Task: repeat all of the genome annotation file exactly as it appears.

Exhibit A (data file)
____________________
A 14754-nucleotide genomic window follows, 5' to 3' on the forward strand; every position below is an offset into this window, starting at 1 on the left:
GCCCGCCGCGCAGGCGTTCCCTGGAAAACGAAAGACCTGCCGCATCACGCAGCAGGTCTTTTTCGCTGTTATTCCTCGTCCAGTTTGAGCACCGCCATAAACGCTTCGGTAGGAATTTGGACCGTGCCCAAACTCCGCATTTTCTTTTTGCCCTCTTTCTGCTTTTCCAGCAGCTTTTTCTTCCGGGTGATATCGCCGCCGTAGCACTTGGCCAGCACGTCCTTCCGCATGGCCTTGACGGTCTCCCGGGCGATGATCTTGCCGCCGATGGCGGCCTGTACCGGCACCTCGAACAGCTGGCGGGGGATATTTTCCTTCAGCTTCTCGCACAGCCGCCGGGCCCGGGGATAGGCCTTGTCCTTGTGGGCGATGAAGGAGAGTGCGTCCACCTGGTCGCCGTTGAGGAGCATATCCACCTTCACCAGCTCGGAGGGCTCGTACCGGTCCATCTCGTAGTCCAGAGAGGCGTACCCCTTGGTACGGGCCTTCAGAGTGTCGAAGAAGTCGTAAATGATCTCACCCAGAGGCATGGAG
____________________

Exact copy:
A 14754-nucleotide genomic window follows, 5' to 3' on the forward strand; every position below is an offset into this window, starting at 1 on the left:
GCCCGCCGCGCAGGCGTTCCCTGGAAAACGAAAGACCTGCCGCATCACGCAGCAGGTCTTTTTCGCTGTTATTCCTCGTCCAGTTTGAGCACCGCCATAAACGCTTCGGTAGGAATTTGGACCGTGCCCAAACTCCGCATTTTCTTTTTGCCCTCTTTCTGCTTTTCCAGCAGCTTTTTCTTCCGGGTGATATCGCCGCCGTAGCACTTGGCCAGCACGTCCTTCCGCATGGCCTTGACGGTCTCCCGGGCGATGATCTTGCCGCCGATGGCGGCCTGTACCGGCACCTCGAACAGCTGGCGGGGGATATTTTCCTTCAGCTTCTCGCACAGCCGCCGGGCCCGGGGATAGGCCTTGTCCTTGTGGGCGATGAAGGAGAGTGCGTCCACCTGGTCGCCGTTGAGGAGCATATCCACCTTCACCAGCTCGGAGGGCTCGTACCGGTCCATCTCGTAGTCCAGAGAGGCGTACCCCTTGGTACGGGCCTTCAGAGTGTCGAAGAAGTCGTAAATGATCTCACCCAGAGGCATGGAG